Towards ‘fair’ pricing of Covid treatment

PT Jyothi Datta | Updated on July 03, 2020

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Covid costs stack up against patients but healthcare institutions are hurting too

Over the last several months, authorities in different parts of the country have capped testing and treatment charges for Covid-19, following patient complaints of being “fleeced”.

Hospital bills, in some cases, have run into several lakhs as patient-families say they are made to pay for personal protective equipment (PPE), for example, at prices that are more than the market price. The prices of laboratory tests too have been capped, hovering at about ₹2,000 per RT-PCR test. But it does not end there as patients may need two tests or more. This could extend to family members, if a person tests positive for Covid. The costs add up, as laboratory tests are just the beginning, with treatment costs, including hospitalisation, medicines, etc, set to follow. And, there’s the fact that lab costs are not covered by health insurance, though treatment is.

Acknowledging how the costs stack up for patients, hospital and laboratory industry players, however, urge authorities to not take a “one size fits all” view. A more scientific approach to pricing, they say, will protect consumers and not force healthcare institutions into an unviable corner.

Hospitals in Maharashtra, Rajasthan, Tamil Nadu, and Delhi, for instance, have capped treatment costs. “In Mumbai, hospitals have not increased prices since December last year,” says Gautam Khanna, Co-chair, FICCI Health Services Committee and Chief Executive, Hinduja Hospital. Different hospitals have cost structures linked to the quality and services provided, he says, adding “fixing Covid treatment prices from a patient perspective is fine, but capping non-Covid services too is not appropriate.”

Caught between rising input costs (equipment, PPE costs, masks, etc) and capped overall treatment costs, he says, “there’s angst in hospitals”.

Industry hands point out that someone always foots the bill, be it patients through out-of-pocket payments or citizens through taxes paid towards running public utilities and hospitals. “Private hospitals are borrowing money to pay salaries to their staff, and that was in April/May,” he says, indicating that some could be facing closure. “If access is the focus, then it’s necessary to ensure that hospitals are open,” he says, and urges authorities to think through prices keeping industry costs also in the picture.

“Hospitals need to pay salaries to doctors, nurses and support staff,” he points out. Healthcare workers are getting demotivated as they are criticised for their actions, despite being at work everyday at much risk to themselves and their families, he rues, adding, “Have a heart for people coming to work at the hospitals, because for every one incident that goes wrong, another 99 are okay.” On PPE billings, he says, “When PPEs are billed to a patient, it’s not that of just the doctor attending to the patient, but five other support staff also on the job, who the patient may not have noticed.”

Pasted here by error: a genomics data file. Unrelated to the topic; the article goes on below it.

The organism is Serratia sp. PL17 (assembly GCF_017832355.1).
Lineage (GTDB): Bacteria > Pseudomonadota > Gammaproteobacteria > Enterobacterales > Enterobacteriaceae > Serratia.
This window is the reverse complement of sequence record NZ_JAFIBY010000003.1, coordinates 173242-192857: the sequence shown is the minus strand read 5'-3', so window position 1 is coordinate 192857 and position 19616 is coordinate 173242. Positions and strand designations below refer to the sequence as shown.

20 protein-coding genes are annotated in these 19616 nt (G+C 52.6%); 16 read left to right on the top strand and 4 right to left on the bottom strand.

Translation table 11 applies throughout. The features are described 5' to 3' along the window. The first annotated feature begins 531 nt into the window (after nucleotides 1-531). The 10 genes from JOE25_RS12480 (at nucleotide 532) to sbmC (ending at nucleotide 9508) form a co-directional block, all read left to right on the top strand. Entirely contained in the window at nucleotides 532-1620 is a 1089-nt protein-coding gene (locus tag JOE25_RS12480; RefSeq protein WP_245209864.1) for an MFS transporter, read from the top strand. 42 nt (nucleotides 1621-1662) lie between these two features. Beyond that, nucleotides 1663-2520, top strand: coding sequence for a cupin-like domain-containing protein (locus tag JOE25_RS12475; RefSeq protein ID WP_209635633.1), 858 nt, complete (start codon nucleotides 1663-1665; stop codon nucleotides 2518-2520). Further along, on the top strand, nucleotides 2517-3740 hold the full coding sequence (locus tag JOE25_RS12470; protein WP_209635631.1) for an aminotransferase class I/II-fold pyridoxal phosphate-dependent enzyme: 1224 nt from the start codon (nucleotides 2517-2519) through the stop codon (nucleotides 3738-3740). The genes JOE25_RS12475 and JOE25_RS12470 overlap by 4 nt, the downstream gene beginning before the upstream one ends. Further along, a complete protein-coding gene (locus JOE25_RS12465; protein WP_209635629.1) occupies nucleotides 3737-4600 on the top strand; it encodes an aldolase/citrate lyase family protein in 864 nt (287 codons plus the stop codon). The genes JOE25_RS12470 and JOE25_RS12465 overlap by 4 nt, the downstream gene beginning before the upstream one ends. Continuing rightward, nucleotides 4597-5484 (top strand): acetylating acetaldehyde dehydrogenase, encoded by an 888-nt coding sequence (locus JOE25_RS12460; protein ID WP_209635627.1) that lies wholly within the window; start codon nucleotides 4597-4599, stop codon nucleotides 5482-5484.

Khanna urges Governments and organisations to make health insurance mandatory for people. Aspiring for free healthcare will require greater Government healthcare spends and more, to ensure top-quality services across healthcare institutions.

Testing times

When it comes to diagnostic tests and out-patient treatments, health insurance does not cover them, points out Arindam Haldar, Chief Executive of SRL Diagnostics. Against the Covid backdrop, patient-centric price-caps are understandable, he says. The concern is when price-caps vary; for example, Chandigarh caps testing prices at ₹2,000, Delhi at ₹2,400, Maharashtra at ₹2,200 and ₹2,800 (with sample collection) and Tamil Nadu at ₹3,000 and ₹3,500 (with samples). Input costs are not capped and there’s GST payment, etc, leaving little room for them, when the end-price is capped as well. The industry is talking to multiple vendors to contain costs, he says, adding, “But there should be one scientific authority to approach to sort things out”.

While the Government does well on keeping prices in check, a collaborative approach works better even in patient interest, than an adversarial one, says an industry hand — something Governments may do well to keep in mind as rising Covid cases indicate there’s still much ground to cover.

Published on July 03, 2020

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